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Burns caused by hot grease are second-degree burns and require proper care to prevent infection or scarring 1. Depending on the severity of the grease burn, different methods of treatment are recommended. As always, if you have questions or concerns, contact a medical professional for assistance.
For A Grease Burn Without Open Blisters
Take care not to pop the blisters, as this is your body's way of protecting itself from infection. The skin around the burn will begin to swell so remove any tight-fitting clothing or jewelry that is near the burn. To help treat the pain, hold the burned area under cool running water or apply a towel or washcloth that has been moistened with cold water. Continue doing so until the pain has subsided. Don't use ice or ice water.
Cover the burned area with a sterile, dry bandage (such as a gauze pad) and avoid applying tape to the burned area. Also, avoid using ointments, petroleum jelly, or other home remedies on the burn, as these trap in the heat and will increase the severity of the burn. If the burn is on an extremity, keep that area elevated to combat swelling.
For A Grease Burn With Open Blisters
Unlike a burn without open blisters, you should not run cool water over the burn. Also, if there is any clothing that is stuck to the burn, don't remove it. You may, however, apply a sterile, dry bandage (such as a gauze pad), again avoiding the application of tape to the burn.
When To See A Doctor
If the burned area is larger than 2 to 3 inches in diameter, or if the burned area is on the face, hands, penis, vaginal area, buttocks or over a joint, you should seek medical attention. Also, whether the initial burn was treated by a doctor or not, you should seek medical attention if you develop a fever, pus, green or brown fluid from the burn, increased redness, increased swelling or numb or cool skin beyond the area of the burn. You should also see a doctor for a burn that takes more than 2 weeks to heal. These may be signs of an infection and will need immediate treatment.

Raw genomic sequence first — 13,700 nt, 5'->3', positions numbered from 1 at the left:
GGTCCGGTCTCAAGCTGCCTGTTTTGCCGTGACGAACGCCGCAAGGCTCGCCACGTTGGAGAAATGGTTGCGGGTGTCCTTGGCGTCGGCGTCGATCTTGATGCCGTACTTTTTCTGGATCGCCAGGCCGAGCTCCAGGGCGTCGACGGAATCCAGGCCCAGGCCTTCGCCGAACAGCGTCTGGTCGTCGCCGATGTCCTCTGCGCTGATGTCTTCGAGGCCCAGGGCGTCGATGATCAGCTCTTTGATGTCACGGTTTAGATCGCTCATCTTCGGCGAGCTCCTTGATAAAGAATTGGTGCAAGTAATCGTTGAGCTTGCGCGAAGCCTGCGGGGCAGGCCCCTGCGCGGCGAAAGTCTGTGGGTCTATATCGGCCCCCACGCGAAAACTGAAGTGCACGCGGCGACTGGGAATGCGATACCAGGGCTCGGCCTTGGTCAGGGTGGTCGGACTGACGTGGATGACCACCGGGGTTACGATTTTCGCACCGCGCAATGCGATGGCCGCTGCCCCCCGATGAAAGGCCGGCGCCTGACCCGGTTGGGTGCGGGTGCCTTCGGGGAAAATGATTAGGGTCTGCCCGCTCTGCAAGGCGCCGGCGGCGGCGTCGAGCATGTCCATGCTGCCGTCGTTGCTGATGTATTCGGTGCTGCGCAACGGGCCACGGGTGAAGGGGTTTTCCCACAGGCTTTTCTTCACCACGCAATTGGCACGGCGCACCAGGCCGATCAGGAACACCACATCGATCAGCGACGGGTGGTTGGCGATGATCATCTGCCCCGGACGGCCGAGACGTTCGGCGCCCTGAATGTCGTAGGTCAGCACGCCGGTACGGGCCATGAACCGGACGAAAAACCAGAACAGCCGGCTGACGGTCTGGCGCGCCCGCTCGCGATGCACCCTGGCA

Proper Burn Care
It is very important that you give proper attention to your burn in order to prevent infection. Before changing a bandage, be sure to wash your hands with soap and water. Have the new bandage sitting ready on a sterile area such as a towel. Use care when removing the old bandage and soak it to assist in removing if it is sticking to the burn. Very gently wash the burned area and examine it for any changes indicative of infection like pus, swelling and redness. Spread a thin layer of an antibiotic cream over the burn then carefully dress the burn with the clean bandage.